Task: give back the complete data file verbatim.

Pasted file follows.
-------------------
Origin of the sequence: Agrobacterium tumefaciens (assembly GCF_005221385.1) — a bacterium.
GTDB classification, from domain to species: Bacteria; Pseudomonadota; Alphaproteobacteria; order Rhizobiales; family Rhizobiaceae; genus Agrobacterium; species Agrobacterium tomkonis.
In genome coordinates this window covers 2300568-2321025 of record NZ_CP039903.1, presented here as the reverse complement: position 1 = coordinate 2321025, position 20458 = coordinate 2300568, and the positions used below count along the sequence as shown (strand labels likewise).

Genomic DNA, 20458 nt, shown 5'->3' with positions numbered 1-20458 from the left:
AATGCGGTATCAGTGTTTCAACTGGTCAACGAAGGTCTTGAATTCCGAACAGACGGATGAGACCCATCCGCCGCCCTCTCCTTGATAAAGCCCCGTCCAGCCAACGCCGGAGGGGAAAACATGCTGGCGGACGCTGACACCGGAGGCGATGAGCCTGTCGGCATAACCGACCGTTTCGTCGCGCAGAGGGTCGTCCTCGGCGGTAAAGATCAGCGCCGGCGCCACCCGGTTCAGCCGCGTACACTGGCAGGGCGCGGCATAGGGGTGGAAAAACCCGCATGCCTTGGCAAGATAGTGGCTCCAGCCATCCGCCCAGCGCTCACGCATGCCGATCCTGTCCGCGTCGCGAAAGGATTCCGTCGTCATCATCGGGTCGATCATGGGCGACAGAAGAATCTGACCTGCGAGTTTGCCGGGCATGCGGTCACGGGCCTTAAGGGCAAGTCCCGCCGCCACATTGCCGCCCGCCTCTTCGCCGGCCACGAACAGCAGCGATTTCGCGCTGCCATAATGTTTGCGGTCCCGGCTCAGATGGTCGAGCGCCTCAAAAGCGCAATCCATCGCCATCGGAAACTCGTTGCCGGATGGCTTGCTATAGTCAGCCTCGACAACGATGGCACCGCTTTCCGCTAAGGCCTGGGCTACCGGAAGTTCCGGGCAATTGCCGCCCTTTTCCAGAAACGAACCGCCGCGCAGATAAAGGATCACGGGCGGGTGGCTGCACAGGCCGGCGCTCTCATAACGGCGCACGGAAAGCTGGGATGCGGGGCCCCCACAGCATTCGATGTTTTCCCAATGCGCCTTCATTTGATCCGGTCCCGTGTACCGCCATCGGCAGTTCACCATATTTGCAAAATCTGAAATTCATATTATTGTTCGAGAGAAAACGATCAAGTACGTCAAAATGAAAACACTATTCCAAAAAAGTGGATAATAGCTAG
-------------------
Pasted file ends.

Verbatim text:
Origin of the sequence: Agrobacterium tumefaciens (assembly GCF_005221385.1) — a bacterium.
GTDB classification, from domain to species: Bacteria; Pseudomonadota; Alphaproteobacteria; order Rhizobiales; family Rhizobiaceae; genus Agrobacterium; species Agrobacterium tomkonis.
In genome coordinates this window covers 2300568-2321025 of record NZ_CP039903.1, presented here as the reverse complement: position 1 = coordinate 2321025, position 20458 = coordinate 2300568, and the positions used below count along the sequence as shown (strand labels likewise).

Genomic DNA, 20458 nt, shown 5'->3' with positions numbered 1-20458 from the left:
AATGCGGTATCAGTGTTTCAACTGGTCAACGAAGGTCTTGAATTCCGAACAGACGGATGAGACCCATCCGCCGCCCTCTCCTTGATAAAGCCCCGTCCAGCCAACGCCGGAGGGGAAAACATGCTGGCGGACGCTGACACCGGAGGCGATGAGCCTGTCGGCATAACCGACCGTTTCGTCGCGCAGAGGGTCGTCCTCGGCGGTAAAGATCAGCGCCGGCGCCACCCGGTTCAGCCGCGTACACTGGCAGGGCGCGGCATAGGGGTGGAAAAACCCGCATGCCTTGGCAAGATAGTGGCTCCAGCCATCCGCCCAGCGCTCACGCATGCCGATCCTGTCCGCGTCGCGAAAGGATTCCGTCGTCATCATCGGGTCGATCATGGGCGACAGAAGAATCTGACCTGCGAGTTTGCCGGGCATGCGGTCACGGGCCTTAAGGGCAAGTCCCGCCGCCACATTGCCGCCCGCCTCTTCGCCGGCCACGAACAGCAGCGATTTCGCGCTGCCATAATGTTTGCGGTCCCGGCTCAGATGGTCGAGCGCCTCAAAAGCGCAATCCATCGCCATCGGAAACTCGTTGCCGGATGGCTTGCTATAGTCAGCCTCGACAACGATGGCACCGCTTTCCGCTAAGGCCTGGGCTACCGGAAGTTCCGGGCAATTGCCGCCCTTTTCCAGAAACGAACCGCCGCGCAGATAAAGGATCACGGGCGGGTGGCTGCACAGGCCGGCGCTCTCATAACGGCGCACGGAAAGCTGGGATGCGGGGCCCCCACAGCATTCGATGTTTTCCCAATGCGCCTTCATTTGATCCGGTCCCGTGTACCGCCATCGGCAGTTCACCATATTTGCAAAATCTGAAATTCATATTATTGTTCGAGAGAAAACGATCAAGTACGTCAAAATGAAAACACTATTCCAAAAAAGTGGATAATAGCTAG